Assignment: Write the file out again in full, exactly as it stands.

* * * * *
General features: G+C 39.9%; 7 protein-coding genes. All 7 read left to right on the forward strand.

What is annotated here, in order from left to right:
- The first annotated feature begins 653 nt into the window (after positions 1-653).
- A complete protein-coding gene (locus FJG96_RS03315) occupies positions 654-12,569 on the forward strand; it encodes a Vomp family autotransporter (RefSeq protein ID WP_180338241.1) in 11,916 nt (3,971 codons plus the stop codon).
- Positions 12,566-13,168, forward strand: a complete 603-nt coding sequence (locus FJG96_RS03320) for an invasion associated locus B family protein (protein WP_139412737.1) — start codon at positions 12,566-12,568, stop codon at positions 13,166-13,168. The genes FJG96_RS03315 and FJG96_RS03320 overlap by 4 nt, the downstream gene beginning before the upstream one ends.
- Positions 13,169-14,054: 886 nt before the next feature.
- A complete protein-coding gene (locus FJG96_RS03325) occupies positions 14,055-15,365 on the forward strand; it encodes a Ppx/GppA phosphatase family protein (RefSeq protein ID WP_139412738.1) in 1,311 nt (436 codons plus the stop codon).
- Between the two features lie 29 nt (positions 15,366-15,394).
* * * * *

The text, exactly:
General features: G+C 39.9%; 7 protein-coding genes. All 7 read left to right on the forward strand.

What is annotated here, in order from left to right:
- The first annotated feature begins 653 nt into the window (after positions 1-653).
- A complete protein-coding gene (locus FJG96_RS03315) occupies positions 654-12,569 on the forward strand; it encodes a Vomp family autotransporter (RefSeq protein ID WP_180338241.1) in 11,916 nt (3,971 codons plus the stop codon).
- Positions 12,566-13,168, forward strand: a complete 603-nt coding sequence (locus FJG96_RS03320) for an invasion associated locus B family protein (protein WP_139412737.1) — start codon at positions 12,566-12,568, stop codon at positions 13,166-13,168. The genes FJG96_RS03315 and FJG96_RS03320 overlap by 4 nt, the downstream gene beginning before the upstream one ends.
- Positions 13,169-14,054: 886 nt before the next feature.
- A complete protein-coding gene (locus FJG96_RS03325) occupies positions 14,055-15,365 on the forward strand; it encodes a Ppx/GppA phosphatase family protein (RefSeq protein ID WP_139412738.1) in 1,311 nt (436 codons plus the stop codon).
- Between the two features lie 29 nt (positions 15,366-15,394).